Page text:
I’m sitting writing this in the dark behind the wheel of my 1996 Rav4, parked outside Runge Auto and Tire, waiting for my friend Angel to come by and take me home. Tim Runge will know what to think when he sees it outside his door tomorrow morning, long before I can call to explain.
It’s a perfect, quiet moment when there is nothing else to do but say goodbye. Just in case.
My faithful steed has carried me and many derby girls the leagues between Chicago’s North Side and Fleetwood Speed Team practice. She has parked on top of snow-piles created by people who cleared the snow off their own space in front of their own house and piled it up in front of their neighbors’ house. She has negotiated streets slick with ice, lugged the contents of bookstores-in-transit. She helped me rescue a very muddy and shaggy old collie mix who had run away from home, having shifted houses and decided to return to the old house on her own.
This is the two-door Rav4, the original model, the one that got the design award in Tokyo in 1995. Every mechanic and body-man who has worked on her has offered to buy her from me. She has been rear-ended three times, door dinged, sideswiped twice and once left for dead. Her original elegant teal and silver crosshatch paint job on her doors is long gone. Her roof is pitted with rust. Her running boards came off in a car wash (left running board) and fell off on Lake Shore Drive (right running board). Her tape deck died ten years ago, her CD player six years ago. Her hood has been dented, her windshield replaced twice after flying pebbles cracked it. Her rear defroster started working miraculously two years ago after having worked fitfully or not at all for a good eleven years. Her electronic key entry and alarm system was disabled when it began to shriek randomly; I was too cheap to pay the dealership to replace it. Carelessness made me bend one of the supports that keeps the passenger seat behind the driver from falling into the cargo space; that was at least fifteen years ago, and since then it has been held together with white athletic tape (my personal duct tape). Her front floor mats still smell like aged horse manure during wet weather, though we haven’t ridden horses in eight years. We’ve had her air conditioning fixed three times, and at least four times her exhaust system (a vulnerability on this model of the Rav) has fallen off in transit, once when I was out in the countryside with nothing but some plastic twine to tie it up and get herhome with. Since we replaced her engine, she stopped throwing up random “check engine” codes; cold comfort, as that heart transplant took place last summer.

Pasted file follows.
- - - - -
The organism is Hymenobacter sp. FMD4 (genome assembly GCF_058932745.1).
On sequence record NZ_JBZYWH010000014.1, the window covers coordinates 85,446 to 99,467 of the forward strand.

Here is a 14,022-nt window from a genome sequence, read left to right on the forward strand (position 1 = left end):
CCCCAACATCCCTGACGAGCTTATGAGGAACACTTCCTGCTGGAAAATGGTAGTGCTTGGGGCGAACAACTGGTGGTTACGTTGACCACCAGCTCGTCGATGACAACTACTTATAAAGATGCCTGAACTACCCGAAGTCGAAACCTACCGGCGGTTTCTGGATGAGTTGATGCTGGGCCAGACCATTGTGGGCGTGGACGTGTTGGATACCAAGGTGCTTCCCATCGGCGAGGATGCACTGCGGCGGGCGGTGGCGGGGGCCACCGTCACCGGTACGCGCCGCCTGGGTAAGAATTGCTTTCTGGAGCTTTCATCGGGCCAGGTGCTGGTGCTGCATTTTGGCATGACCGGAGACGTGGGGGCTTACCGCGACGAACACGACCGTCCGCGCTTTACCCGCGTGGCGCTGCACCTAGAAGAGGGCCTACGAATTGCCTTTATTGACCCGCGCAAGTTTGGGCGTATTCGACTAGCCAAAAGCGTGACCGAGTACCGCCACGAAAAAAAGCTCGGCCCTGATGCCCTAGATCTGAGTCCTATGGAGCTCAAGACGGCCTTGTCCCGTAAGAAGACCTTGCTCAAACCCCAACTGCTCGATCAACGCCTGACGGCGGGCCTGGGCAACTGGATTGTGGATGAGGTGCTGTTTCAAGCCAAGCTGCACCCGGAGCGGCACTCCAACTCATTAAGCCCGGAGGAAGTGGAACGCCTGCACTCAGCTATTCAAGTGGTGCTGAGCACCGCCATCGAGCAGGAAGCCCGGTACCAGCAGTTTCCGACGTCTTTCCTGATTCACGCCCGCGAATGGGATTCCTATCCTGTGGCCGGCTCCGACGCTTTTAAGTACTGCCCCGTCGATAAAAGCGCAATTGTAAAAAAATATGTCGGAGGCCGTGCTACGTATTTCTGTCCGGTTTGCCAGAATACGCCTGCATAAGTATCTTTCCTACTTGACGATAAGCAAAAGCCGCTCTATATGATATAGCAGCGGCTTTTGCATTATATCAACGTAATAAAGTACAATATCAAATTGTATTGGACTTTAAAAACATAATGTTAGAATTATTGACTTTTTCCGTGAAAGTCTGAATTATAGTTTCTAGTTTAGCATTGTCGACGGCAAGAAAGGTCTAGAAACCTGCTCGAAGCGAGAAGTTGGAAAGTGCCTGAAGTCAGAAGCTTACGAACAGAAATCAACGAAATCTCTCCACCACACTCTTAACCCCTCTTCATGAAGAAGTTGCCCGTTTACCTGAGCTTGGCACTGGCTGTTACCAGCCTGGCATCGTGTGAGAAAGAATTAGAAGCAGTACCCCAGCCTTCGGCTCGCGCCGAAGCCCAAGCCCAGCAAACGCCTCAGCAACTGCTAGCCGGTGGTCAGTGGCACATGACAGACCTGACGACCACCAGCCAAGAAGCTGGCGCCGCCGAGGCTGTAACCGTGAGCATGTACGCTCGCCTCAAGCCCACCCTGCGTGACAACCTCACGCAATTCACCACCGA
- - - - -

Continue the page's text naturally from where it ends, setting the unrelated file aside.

Her name was Biscuit.
And today, well, today.
I don’t know why her flayrod went out on treadle, or whatever it has done this evening, in the middle of the expressway at rush hour. I limped home in low gear, revving anxiously at stoplights. I don’t know if she can be repaired for under a thousand dollars. I don’t know if we’ll want to pay for the repair. Probably. It’s still cheaper to nurse Biscuit along than to sell her, finally, to one of those eager young mechanics who have lusted after her. Might have to give her to him. She’s a lot older than when he first cast covetous eyes on her. I wonder if he’ll love her the way I have. Probably. He’s been fixing her for years.
Tomorrow I’ll be fed up with nursing Biscuit along and then having her go blooey on me in traffic.
Tonight I’m saying goodbye. In case it really is, this time.